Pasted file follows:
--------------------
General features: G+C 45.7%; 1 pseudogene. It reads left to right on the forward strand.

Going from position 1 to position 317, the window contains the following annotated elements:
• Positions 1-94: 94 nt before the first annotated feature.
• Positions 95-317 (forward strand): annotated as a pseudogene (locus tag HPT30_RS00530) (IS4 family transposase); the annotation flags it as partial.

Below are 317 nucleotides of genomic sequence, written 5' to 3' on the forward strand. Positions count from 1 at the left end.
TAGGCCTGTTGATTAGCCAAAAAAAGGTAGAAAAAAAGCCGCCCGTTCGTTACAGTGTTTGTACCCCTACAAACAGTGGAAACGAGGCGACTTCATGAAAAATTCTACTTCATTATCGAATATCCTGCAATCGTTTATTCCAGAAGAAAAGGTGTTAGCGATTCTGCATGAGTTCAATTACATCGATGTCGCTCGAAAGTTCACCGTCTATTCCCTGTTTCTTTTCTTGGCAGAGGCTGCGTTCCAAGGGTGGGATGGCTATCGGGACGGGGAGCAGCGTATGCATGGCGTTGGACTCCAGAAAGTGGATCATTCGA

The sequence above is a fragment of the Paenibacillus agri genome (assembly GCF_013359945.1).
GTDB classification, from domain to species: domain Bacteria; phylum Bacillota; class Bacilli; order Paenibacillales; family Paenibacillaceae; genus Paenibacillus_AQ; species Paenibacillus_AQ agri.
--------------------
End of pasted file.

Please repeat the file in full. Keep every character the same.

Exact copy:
General features: G+C 45.7%; 1 pseudogene. It reads left to right on the forward strand.

Going from position 1 to position 317, the window contains the following annotated elements:
• Positions 1-94: 94 nt before the first annotated feature.
• Positions 95-317 (forward strand): annotated as a pseudogene (locus tag HPT30_RS00530) (IS4 family transposase); the annotation flags it as partial.

Below are 317 nucleotides of genomic sequence, written 5' to 3' on the forward strand. Positions count from 1 at the left end.
TAGGCCTGTTGATTAGCCAAAAAAAGGTAGAAAAAAAGCCGCCCGTTCGTTACAGTGTTTGTACCCCTACAAACAGTGGAAACGAGGCGACTTCATGAAAAATTCTACTTCATTATCGAATATCCTGCAATCGTTTATTCCAGAAGAAAAGGTGTTAGCGATTCTGCATGAGTTCAATTACATCGATGTCGCTCGAAAGTTCACCGTCTATTCCCTGTTTCTTTTCTTGGCAGAGGCTGCGTTCCAAGGGTGGGATGGCTATCGGGACGGGGAGCAGCGTATGCATGGCGTTGGACTCCAGAAAGTGGATCATTCGA

The sequence above is a fragment of the Paenibacillus agri genome (assembly GCF_013359945.1).
GTDB classification, from domain to species: domain Bacteria; phylum Bacillota; class Bacilli; order Paenibacillales; family Paenibacillaceae; genus Paenibacillus_AQ; species Paenibacillus_AQ agri.